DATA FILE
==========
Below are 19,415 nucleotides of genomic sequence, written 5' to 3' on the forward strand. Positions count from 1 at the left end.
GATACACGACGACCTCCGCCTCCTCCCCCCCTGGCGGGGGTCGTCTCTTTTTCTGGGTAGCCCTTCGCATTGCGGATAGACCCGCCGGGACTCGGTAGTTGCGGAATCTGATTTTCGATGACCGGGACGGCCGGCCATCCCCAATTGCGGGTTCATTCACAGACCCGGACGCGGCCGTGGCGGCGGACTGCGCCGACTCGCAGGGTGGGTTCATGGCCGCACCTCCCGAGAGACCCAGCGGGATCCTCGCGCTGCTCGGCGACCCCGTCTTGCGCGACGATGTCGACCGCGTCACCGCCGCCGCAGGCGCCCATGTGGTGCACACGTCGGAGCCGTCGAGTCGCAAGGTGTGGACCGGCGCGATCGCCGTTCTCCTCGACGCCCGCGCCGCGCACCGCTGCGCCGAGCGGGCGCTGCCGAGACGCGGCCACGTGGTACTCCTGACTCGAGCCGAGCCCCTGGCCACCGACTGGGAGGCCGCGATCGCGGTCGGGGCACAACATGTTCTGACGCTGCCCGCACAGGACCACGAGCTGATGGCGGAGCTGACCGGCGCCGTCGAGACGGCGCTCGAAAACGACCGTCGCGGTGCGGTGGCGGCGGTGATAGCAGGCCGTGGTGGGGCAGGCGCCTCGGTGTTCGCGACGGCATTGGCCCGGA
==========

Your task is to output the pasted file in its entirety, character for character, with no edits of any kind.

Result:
Below are 19,415 nucleotides of genomic sequence, written 5' to 3' on the forward strand. Positions count from 1 at the left end.
GATACACGACGACCTCCGCCTCCTCCCCCCCTGGCGGGGGTCGTCTCTTTTTCTGGGTAGCCCTTCGCATTGCGGATAGACCCGCCGGGACTCGGTAGTTGCGGAATCTGATTTTCGATGACCGGGACGGCCGGCCATCCCCAATTGCGGGTTCATTCACAGACCCGGACGCGGCCGTGGCGGCGGACTGCGCCGACTCGCAGGGTGGGTTCATGGCCGCACCTCCCGAGAGACCCAGCGGGATCCTCGCGCTGCTCGGCGACCCCGTCTTGCGCGACGATGTCGACCGCGTCACCGCCGCCGCAGGCGCCCATGTGGTGCACACGTCGGAGCCGTCGAGTCGCAAGGTGTGGACCGGCGCGATCGCCGTTCTCCTCGACGCCCGCGCCGCGCACCGCTGCGCCGAGCGGGCGCTGCCGAGACGCGGCCACGTGGTACTCCTGACTCGAGCCGAGCCCCTGGCCACCGACTGGGAGGCCGCGATCGCGGTCGGGGCACAACATGTTCTGACGCTGCCCGCACAGGACCACGAGCTGATGGCGGAGCTGACCGGCGCCGTCGAGACGGCGCTCGAAAACGACCGTCGCGGTGCGGTGGCGGCGGTGATAGCAGGCCGTGGTGGGGCAGGCGCCTCGGTGTTCGCGACGGCATTGGCCCGGA